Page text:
“Shut up!” I whispered through clenched teeth.

The waiter delivered a small smile at the altercation and asked Asher what he wanted, to which he responded, “I’ll have chili cheese fries and bubblegum gummy bear ice cream.”

My mocking tone filling the air, I smashed against the chair backing, announcing, “He’ll have the whole menu with that.”

Asher chuckled at my tease, and the waiter hurried away with our orders. I tended forward onto the table again, my forehead marring as I questioned what he had ordered. “Did you order bubble gum gummy bear ice cream?”

“Yeah.” He raised an eyebrow. “You got a problem with that?”

“I don’t know, are you five?” I shrugged with a blank expression but was unable to stifle my laugh at his childish order.

“You think it’s embarrassing?” he questioned, reading me like I was an open book. “I can be much more embarrassing than that.”

“Please don’t,” I begged him, knowing that if he wanted to really humiliate me, he could. And quite easily at that.

He set both his hands on the table, scooting out from the booth as my eyes went wide. “It seems you’ve left me no choice but to do something that’ll embarrass the both of us.”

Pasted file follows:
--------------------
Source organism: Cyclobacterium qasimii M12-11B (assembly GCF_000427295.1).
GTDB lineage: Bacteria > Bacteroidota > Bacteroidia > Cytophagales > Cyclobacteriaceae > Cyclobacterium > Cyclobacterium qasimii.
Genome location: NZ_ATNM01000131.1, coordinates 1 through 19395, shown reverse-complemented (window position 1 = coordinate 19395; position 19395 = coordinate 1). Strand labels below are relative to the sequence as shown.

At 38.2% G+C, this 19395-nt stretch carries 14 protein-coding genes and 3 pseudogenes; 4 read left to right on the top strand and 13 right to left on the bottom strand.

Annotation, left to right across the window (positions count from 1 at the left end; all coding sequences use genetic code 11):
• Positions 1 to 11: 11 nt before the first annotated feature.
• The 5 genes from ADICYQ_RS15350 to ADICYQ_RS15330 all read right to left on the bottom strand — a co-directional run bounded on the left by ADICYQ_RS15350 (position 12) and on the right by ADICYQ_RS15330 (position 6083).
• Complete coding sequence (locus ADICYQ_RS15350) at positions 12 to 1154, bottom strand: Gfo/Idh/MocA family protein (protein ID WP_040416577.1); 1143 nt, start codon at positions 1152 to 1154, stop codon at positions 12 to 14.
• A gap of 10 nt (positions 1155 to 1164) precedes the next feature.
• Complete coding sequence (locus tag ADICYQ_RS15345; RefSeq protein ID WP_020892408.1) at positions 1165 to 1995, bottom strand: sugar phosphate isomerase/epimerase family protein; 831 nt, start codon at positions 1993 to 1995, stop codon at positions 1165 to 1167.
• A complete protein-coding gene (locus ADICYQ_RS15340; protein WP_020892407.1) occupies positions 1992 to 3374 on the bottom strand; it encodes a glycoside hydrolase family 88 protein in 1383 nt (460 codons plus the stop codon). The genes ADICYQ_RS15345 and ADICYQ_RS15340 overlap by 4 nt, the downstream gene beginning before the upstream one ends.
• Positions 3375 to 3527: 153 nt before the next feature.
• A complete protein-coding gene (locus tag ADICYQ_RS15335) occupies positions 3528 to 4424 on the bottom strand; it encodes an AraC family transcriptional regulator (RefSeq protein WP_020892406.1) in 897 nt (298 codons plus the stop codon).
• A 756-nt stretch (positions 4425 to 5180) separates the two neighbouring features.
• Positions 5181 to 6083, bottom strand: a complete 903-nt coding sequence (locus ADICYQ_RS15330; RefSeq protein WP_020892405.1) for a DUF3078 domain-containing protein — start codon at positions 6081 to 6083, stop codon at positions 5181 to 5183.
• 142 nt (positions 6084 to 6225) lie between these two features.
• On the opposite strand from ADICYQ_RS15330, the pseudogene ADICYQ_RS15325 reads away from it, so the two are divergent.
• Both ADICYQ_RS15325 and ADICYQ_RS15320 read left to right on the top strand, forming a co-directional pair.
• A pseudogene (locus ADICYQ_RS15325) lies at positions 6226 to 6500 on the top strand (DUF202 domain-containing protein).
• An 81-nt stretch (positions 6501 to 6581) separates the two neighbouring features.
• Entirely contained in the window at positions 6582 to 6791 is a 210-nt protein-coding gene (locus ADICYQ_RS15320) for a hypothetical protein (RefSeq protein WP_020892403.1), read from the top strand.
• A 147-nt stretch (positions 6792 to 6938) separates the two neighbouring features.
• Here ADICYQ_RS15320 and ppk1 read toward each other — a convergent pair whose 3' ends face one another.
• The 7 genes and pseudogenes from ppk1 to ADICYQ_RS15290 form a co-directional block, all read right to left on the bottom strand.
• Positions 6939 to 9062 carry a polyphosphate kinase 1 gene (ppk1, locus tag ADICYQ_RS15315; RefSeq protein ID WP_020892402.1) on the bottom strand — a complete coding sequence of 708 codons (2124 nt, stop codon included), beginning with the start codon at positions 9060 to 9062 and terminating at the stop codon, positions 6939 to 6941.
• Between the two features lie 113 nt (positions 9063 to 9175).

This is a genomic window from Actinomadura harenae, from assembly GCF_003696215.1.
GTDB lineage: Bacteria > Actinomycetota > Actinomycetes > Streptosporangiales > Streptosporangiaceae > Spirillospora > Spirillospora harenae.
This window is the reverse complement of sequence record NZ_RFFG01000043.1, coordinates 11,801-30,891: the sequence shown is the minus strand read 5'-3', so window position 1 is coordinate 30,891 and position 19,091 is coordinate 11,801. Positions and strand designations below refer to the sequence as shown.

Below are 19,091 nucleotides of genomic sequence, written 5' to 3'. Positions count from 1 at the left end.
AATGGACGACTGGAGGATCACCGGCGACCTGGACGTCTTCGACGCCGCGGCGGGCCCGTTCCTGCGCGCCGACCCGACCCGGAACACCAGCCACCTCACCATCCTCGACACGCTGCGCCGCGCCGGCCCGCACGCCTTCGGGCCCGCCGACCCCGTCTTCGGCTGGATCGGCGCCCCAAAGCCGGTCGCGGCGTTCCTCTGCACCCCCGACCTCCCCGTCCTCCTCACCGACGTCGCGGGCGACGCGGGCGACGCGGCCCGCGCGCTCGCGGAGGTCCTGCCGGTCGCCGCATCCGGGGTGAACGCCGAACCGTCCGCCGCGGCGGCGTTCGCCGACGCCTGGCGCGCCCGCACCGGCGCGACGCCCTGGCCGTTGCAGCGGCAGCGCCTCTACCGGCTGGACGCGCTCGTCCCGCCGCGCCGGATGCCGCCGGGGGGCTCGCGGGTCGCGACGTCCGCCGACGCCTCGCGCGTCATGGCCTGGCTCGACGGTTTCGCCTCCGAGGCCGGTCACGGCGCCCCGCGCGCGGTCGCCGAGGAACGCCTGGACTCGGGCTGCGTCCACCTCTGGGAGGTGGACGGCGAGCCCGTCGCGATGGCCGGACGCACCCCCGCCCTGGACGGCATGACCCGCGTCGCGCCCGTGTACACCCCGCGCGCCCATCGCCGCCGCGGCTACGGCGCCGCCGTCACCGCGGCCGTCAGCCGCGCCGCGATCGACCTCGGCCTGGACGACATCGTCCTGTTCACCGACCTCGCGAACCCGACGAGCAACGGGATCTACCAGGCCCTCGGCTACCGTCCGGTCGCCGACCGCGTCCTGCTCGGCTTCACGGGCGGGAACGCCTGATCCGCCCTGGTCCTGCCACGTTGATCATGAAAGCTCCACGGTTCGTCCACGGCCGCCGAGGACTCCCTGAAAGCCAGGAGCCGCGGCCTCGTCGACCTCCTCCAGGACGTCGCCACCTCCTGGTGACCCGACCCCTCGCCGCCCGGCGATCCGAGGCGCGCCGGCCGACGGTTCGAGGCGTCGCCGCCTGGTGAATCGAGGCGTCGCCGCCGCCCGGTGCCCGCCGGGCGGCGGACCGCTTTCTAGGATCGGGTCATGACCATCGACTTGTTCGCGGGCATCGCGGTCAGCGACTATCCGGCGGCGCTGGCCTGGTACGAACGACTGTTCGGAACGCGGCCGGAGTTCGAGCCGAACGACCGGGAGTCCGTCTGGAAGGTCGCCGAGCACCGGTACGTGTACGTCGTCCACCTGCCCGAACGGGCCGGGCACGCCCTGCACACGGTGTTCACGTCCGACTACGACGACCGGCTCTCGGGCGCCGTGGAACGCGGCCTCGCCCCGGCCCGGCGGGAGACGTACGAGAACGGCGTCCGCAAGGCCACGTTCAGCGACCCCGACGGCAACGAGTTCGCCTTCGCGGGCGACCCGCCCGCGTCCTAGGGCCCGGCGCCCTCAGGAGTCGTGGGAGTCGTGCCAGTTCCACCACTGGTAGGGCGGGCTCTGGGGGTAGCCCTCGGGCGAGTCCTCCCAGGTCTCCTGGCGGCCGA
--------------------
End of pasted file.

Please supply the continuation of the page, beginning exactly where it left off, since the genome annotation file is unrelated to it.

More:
And with that, he stood.

On instinct, I curled my hand around his wrist, unsuccessfully attempting to tug him back into his seat.

“Asher! Sit down,” I begged in a whisper, watching his hand slip out from between my fingers as he stepped away from the table.

“Excuse me! Can I get everyone’s attention?” he proclaimed loudly, grabbing the concentration of nearly every person dining. “I wanted to formally introduce every patron here to my new roommate, Dolphin.”

He panned towards me and every gaze in the establishment fell onto me. I froze, wanting to run, but anchored in my seat. Asher began clapping at my expense and his cheers were followed by the entire restaurant as they too began cheering. I had no idea why, and I glared at Asher, wishing he’d sit down and be quiet.

Finally, when the hollers died down and my embarrassment began to fade, Asher sat, allowing everyone to continue their meals, uninterrupted.

I gritted my teeth together, and my heart thumped with what I could only assume was anger. “I hate you.”

“No, you don’t.” His idiotic smile returned. With a straw in hand, he tore off the tip of the straw wrapping, setting it between his lips and blowing the wrapper at his sister. Receiving the small giggle from her he had wanted, his stare returned to me. “Dolphin, it’s all about confidence.”

Prim giggled, setting her own straw between her lips as she copied her brother’s nickname for me. “Exactly, Dolphin!”